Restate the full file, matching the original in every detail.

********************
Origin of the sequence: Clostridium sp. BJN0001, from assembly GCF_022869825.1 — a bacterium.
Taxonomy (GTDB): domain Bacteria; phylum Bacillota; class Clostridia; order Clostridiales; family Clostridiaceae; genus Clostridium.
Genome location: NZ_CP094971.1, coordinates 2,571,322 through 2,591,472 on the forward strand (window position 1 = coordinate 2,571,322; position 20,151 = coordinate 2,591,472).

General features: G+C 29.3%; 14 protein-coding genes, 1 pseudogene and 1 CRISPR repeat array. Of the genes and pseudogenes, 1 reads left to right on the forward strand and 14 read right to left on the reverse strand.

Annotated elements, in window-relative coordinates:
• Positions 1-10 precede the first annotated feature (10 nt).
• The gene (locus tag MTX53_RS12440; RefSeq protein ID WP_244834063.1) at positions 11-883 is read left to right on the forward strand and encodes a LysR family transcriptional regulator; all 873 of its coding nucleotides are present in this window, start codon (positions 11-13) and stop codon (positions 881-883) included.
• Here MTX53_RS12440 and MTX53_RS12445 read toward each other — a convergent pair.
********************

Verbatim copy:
Origin of the sequence: Clostridium sp. BJN0001, from assembly GCF_022869825.1 — a bacterium.
Taxonomy (GTDB): domain Bacteria; phylum Bacillota; class Clostridia; order Clostridiales; family Clostridiaceae; genus Clostridium.
Genome location: NZ_CP094971.1, coordinates 2,571,322 through 2,591,472 on the forward strand (window position 1 = coordinate 2,571,322; position 20,151 = coordinate 2,591,472).

General features: G+C 29.3%; 14 protein-coding genes, 1 pseudogene and 1 CRISPR repeat array. Of the genes and pseudogenes, 1 reads left to right on the forward strand and 14 read right to left on the reverse strand.

Annotated elements, in window-relative coordinates:
• Positions 1-10 precede the first annotated feature (10 nt).
• The gene (locus tag MTX53_RS12440; RefSeq protein ID WP_244834063.1) at positions 11-883 is read left to right on the forward strand and encodes a LysR family transcriptional regulator; all 873 of its coding nucleotides are present in this window, start codon (positions 11-13) and stop codon (positions 881-883) included.
• Here MTX53_RS12440 and MTX53_RS12445 read toward each other — a convergent pair.